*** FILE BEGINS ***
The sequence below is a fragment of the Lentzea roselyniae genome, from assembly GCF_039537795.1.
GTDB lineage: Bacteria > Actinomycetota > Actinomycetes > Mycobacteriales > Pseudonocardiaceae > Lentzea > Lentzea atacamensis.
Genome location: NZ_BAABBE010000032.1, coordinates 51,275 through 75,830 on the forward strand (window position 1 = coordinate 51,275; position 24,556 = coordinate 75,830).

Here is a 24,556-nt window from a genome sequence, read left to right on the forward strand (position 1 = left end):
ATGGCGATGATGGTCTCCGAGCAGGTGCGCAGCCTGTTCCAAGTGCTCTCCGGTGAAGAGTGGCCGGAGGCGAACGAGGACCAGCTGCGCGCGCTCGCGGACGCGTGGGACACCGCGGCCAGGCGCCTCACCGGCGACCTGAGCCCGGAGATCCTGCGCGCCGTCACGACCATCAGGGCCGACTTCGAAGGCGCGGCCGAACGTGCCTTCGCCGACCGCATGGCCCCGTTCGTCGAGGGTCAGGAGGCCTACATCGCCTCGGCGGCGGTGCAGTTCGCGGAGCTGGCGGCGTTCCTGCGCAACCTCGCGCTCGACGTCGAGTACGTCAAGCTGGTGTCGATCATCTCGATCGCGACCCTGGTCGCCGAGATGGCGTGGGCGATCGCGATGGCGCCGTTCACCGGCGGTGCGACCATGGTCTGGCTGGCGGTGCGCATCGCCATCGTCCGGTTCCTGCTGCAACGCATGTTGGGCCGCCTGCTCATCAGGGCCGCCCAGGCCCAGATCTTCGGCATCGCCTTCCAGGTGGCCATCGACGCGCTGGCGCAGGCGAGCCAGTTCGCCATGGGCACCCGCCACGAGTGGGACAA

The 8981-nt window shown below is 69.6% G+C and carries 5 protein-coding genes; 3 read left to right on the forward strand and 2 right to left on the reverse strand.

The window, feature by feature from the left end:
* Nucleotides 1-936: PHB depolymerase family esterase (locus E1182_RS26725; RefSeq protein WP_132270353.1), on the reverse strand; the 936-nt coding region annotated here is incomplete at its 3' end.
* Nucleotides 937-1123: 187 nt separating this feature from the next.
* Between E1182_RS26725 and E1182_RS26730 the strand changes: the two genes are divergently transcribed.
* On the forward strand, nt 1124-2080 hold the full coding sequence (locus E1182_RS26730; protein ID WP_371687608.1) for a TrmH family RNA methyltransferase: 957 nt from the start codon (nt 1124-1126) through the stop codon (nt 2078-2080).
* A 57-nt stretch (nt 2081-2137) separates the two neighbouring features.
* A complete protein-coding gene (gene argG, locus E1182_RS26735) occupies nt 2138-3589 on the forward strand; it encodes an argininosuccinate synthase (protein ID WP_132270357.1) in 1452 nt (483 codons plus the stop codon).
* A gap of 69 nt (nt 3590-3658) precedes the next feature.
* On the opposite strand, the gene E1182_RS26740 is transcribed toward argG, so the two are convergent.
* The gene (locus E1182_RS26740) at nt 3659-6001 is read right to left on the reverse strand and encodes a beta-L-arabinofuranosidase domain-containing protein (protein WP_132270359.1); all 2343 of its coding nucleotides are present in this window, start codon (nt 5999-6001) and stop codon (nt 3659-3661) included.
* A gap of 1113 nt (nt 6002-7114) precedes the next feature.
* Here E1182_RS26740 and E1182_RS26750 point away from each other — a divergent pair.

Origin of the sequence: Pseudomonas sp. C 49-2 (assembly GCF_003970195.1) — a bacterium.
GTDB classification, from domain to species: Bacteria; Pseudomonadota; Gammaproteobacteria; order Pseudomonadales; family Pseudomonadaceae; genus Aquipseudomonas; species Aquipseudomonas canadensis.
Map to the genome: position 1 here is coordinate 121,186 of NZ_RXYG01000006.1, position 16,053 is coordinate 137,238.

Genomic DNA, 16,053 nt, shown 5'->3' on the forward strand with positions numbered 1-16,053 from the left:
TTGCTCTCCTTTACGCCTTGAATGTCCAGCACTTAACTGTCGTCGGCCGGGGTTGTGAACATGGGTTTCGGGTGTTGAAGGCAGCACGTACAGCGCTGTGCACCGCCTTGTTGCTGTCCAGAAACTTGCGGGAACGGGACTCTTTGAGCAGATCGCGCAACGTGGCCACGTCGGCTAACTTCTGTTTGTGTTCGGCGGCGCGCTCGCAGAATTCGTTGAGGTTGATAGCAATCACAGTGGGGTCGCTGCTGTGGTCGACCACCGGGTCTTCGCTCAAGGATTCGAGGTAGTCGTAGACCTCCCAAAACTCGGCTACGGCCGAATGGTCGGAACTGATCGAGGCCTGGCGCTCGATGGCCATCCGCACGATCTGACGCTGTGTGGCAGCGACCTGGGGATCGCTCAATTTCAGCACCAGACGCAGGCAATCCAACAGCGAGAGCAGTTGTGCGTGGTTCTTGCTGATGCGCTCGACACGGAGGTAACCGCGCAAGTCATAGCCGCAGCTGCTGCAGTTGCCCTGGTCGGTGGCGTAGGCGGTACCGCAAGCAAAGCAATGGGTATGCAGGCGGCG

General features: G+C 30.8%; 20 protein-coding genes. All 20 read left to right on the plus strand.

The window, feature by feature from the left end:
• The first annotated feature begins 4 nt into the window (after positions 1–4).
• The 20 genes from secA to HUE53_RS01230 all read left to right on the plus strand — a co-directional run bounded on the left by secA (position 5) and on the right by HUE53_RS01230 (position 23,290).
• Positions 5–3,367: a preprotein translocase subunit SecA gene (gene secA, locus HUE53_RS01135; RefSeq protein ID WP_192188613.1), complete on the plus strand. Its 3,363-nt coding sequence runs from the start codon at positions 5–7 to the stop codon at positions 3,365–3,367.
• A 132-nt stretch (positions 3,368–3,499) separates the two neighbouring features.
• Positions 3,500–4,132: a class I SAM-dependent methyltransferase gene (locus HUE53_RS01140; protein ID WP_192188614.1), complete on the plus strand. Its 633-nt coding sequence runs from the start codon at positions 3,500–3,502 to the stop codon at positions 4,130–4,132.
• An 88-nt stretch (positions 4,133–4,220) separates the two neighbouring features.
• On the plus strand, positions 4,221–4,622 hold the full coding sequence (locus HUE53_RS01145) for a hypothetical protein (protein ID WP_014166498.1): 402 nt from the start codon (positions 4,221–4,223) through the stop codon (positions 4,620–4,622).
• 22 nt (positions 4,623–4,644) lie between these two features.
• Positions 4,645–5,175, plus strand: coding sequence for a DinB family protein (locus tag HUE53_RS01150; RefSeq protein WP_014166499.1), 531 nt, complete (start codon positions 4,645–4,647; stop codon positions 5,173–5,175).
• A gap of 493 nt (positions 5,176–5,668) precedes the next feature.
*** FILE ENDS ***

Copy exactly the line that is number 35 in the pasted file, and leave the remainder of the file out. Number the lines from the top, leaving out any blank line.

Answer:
• A gap of 493 nt (positions 5,176–5,668) precedes the next feature.